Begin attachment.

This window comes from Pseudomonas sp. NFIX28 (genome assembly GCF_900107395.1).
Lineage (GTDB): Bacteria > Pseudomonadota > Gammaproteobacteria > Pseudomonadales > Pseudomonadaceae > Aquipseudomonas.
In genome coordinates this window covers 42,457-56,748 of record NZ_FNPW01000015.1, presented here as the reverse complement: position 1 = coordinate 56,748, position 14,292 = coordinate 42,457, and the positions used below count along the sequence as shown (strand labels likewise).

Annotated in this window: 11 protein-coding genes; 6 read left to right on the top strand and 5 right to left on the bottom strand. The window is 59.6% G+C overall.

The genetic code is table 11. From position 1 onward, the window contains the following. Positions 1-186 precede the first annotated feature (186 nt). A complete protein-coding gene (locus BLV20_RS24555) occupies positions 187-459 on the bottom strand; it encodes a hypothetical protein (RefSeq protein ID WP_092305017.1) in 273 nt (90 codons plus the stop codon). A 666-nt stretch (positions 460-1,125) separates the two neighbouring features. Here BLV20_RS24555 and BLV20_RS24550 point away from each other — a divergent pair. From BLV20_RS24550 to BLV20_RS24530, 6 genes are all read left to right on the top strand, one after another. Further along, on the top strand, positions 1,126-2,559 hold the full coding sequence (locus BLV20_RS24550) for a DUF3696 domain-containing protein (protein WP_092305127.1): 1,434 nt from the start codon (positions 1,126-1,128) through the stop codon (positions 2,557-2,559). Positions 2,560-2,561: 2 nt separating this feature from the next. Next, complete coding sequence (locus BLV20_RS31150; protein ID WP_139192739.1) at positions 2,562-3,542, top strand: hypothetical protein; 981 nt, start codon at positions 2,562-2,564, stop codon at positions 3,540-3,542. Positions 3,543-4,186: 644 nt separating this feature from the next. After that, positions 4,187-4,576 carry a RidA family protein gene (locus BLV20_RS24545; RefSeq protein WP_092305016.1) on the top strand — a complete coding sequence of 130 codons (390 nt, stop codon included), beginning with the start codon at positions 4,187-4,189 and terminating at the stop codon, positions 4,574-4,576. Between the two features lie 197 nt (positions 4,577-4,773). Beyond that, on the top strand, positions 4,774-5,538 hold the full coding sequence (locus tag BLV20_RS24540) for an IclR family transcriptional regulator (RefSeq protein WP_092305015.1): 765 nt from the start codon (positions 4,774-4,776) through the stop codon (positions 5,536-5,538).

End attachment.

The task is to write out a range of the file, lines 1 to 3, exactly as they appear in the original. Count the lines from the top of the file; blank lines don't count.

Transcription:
This window comes from Pseudomonas sp. NFIX28 (genome assembly GCF_900107395.1).
Lineage (GTDB): Bacteria > Pseudomonadota > Gammaproteobacteria > Pseudomonadales > Pseudomonadaceae > Aquipseudomonas.
In genome coordinates this window covers 42,457-56,748 of record NZ_FNPW01000015.1, presented here as the reverse complement: position 1 = coordinate 56,748, position 14,292 = coordinate 42,457, and the positions used below count along the sequence as shown (strand labels likewise).